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Piranhadon in the extended version of King Kong (2005)
Alternate names Titanic Piranha-tooth
Species Piranhadon titanus
Length Up to 50 feet[1] (females)
~20 feet[2] (males)
5 feet (newborns)
Enemies Humans, small animals
First appearance King Kong (2005) (extended version)

Piranhadon is a fictional species of carnivorous fish that appear in the extended version of the 2005 film, King Kong.


The body of a Piranhadon is comparable to a mixture of that of a serpent and a fish. They are dark green above the white below with heads which resemble that of piranhas, as well as a pair of green glassy eyes. A dorsal fin runs from Piranhadon's head to its back and has two pectoral fins and two long, sensitive barbels on their lower jaws. Despite the size of their eyes, they were very imprecise and could only see in terms of the contrast between extreme light and extreme dark. Their powerful tails moved side to side in order to propel the fish through the water, and their pectoral fins were used to steer them. As a rule, the larger the Piranhadon, the faster they could swim. They boasted double-hinged jaws that allowed them to swallow most prey whole. Their peg-like teeth were designed to pin prey in place rather than cut them.


Despite their name, Piranhadon have little resemblance to a true piranha. Instead they were named for their carnivorous habits. Piranhadon were gargantuan ambush predators that could grow as big as some whales. They mainly took terrestrial prey that came too close to the water's edge or attempted to cross the water. Because of their light-sensitive sight, Piranhadon could not easily identify underwater prey, and instead waited for shadows to appear on the surface of the water to hunt. In addition, their facial barbels could detect vibrations that indicated the footsteps of animals approaching the riverbank. The Piranhadon's prowess as ambush predators was aided by their body shape, which allowed them to make short bursts of high speed, but this also necessitated that they rest for long periods in between attacks. Because of the amount of silt and grime in the main rivers of Skull Island, and the amount of oxygen needed to sustain Piranhadon, they were restricted to the flooded jungles and narrow waterways. This was because the silt in most waters made it hard for Piranhadon to breathe. However, because of their streamlined bodies, they could move underwater without creating ripples on the surface to reveal their presence.[3]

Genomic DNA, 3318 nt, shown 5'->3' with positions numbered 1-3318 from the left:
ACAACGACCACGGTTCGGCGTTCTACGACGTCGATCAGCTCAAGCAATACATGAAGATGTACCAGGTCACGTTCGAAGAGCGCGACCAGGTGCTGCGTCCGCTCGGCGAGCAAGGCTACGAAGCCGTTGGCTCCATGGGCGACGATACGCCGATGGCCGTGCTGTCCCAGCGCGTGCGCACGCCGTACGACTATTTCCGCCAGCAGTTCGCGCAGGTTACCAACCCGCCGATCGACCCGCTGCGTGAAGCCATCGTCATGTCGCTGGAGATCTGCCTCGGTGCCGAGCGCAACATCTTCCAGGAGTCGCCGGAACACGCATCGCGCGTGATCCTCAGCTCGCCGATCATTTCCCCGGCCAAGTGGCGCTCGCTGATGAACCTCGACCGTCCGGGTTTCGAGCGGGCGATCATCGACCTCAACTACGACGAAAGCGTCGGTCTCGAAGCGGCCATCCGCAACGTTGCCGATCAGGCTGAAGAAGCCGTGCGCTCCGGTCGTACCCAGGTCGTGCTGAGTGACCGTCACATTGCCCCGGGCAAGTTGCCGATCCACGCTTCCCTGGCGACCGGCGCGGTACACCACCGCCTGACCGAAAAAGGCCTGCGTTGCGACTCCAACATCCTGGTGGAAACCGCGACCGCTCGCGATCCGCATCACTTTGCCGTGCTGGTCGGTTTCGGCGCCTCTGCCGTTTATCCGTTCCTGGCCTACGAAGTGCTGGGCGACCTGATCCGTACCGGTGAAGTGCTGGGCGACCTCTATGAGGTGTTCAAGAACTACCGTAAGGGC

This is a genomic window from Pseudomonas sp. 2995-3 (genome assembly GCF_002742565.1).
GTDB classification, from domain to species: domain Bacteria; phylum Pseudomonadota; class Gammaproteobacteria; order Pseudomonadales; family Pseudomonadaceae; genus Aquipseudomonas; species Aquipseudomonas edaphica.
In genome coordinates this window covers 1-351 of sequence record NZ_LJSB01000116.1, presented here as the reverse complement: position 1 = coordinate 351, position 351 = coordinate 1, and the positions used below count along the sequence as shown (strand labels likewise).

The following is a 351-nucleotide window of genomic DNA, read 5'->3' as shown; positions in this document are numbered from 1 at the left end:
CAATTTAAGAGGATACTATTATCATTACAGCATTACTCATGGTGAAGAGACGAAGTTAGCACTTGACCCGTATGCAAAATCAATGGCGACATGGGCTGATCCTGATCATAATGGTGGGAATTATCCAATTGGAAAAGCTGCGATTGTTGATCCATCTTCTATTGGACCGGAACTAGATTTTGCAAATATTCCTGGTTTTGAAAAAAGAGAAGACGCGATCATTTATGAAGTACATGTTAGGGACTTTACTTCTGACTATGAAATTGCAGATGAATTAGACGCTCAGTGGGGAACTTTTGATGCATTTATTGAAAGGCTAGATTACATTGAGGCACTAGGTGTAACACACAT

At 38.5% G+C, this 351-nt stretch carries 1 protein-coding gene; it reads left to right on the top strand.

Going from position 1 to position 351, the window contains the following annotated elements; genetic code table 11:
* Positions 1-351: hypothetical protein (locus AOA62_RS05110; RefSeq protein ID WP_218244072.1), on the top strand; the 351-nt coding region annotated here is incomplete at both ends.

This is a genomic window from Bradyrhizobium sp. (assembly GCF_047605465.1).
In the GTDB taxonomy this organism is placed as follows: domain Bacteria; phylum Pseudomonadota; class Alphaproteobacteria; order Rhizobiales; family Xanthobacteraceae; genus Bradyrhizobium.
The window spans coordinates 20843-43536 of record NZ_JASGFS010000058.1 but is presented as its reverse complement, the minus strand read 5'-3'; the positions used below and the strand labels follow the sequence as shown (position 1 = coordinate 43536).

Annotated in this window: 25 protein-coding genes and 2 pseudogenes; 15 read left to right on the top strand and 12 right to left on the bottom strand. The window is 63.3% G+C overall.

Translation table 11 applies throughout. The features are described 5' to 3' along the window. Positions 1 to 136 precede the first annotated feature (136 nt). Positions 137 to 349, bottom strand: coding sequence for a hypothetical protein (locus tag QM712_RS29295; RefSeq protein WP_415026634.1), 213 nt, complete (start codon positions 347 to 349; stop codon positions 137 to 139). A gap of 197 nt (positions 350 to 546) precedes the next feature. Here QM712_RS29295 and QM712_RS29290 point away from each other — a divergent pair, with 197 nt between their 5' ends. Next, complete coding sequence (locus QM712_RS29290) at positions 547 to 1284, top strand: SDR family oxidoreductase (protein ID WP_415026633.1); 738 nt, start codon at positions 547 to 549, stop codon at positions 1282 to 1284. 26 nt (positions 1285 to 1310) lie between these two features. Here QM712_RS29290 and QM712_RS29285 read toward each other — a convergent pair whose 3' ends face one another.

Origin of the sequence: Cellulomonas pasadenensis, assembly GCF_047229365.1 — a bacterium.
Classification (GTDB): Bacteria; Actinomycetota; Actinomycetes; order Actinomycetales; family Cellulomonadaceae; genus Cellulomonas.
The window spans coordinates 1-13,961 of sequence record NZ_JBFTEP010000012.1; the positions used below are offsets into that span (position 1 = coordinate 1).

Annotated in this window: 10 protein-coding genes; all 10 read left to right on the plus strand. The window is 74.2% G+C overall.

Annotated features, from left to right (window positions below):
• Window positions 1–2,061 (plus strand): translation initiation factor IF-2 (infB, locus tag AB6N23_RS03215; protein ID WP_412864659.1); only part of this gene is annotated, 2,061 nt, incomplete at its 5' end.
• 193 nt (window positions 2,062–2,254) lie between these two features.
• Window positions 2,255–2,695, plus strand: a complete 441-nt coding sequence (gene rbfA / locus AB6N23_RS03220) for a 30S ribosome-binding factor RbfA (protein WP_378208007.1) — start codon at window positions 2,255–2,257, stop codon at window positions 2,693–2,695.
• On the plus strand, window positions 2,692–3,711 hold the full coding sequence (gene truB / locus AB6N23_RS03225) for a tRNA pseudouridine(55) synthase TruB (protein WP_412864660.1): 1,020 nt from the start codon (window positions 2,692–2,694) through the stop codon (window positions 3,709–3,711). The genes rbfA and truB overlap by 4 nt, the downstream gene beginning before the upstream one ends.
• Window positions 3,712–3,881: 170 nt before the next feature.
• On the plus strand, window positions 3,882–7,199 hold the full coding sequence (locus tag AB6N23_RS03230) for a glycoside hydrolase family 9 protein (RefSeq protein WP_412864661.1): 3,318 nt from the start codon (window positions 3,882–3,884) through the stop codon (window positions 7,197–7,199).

Males rarely grew larger than twenty feet in length, and vastly outnumbered the gargantuan females. In breeding season, males competed to race after the apathetic females to deposit their seed. Infants were born at five feet long, and immediately began to hunt the shallows where they ate water birds, small dinosaurs, and juvenile Foetodon.[2] They lurked in the shallows waiting to surge forward at silhouettes using their tails before grabbing prey and dragging it down.

Often being plagued by the many parasites of Skull Island, Piranhadons took to beaching themselves to allow birds and small lizards to clean them off. Not being able to stay on shore for long before they would be taken by heat and suffocation, Piranhadon would use their powerful abdominal fins to heave themselves back into the water.[4]